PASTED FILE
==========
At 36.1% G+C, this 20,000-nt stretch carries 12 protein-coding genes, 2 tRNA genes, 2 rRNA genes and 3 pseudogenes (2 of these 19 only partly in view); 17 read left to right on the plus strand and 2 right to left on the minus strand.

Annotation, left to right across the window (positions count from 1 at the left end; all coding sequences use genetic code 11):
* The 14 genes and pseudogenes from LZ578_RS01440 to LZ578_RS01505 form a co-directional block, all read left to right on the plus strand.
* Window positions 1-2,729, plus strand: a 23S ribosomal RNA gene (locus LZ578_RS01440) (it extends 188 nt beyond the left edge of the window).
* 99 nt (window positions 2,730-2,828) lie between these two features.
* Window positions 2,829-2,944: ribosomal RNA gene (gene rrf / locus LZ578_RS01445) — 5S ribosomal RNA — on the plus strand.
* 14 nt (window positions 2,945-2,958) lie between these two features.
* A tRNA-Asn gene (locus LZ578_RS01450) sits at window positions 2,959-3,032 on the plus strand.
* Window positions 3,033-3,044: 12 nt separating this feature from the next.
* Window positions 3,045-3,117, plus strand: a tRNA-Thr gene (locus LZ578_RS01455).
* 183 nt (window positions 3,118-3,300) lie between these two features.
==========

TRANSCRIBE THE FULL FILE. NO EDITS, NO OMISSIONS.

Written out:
At 36.1% G+C, this 20,000-nt stretch carries 12 protein-coding genes, 2 tRNA genes, 2 rRNA genes and 3 pseudogenes (2 of these 19 only partly in view); 17 read left to right on the plus strand and 2 right to left on the minus strand.

Annotation, left to right across the window (positions count from 1 at the left end; all coding sequences use genetic code 11):
* The 14 genes and pseudogenes from LZ578_RS01440 to LZ578_RS01505 form a co-directional block, all read left to right on the plus strand.
* Window positions 1-2,729, plus strand: a 23S ribosomal RNA gene (locus LZ578_RS01440) (it extends 188 nt beyond the left edge of the window).
* 99 nt (window positions 2,730-2,828) lie between these two features.
* Window positions 2,829-2,944: ribosomal RNA gene (gene rrf / locus LZ578_RS01445) — 5S ribosomal RNA — on the plus strand.
* 14 nt (window positions 2,945-2,958) lie between these two features.
* A tRNA-Asn gene (locus LZ578_RS01450) sits at window positions 2,959-3,032 on the plus strand.
* Window positions 3,033-3,044: 12 nt separating this feature from the next.
* Window positions 3,045-3,117, plus strand: a tRNA-Thr gene (locus LZ578_RS01455).
* 183 nt (window positions 3,118-3,300) lie between these two features.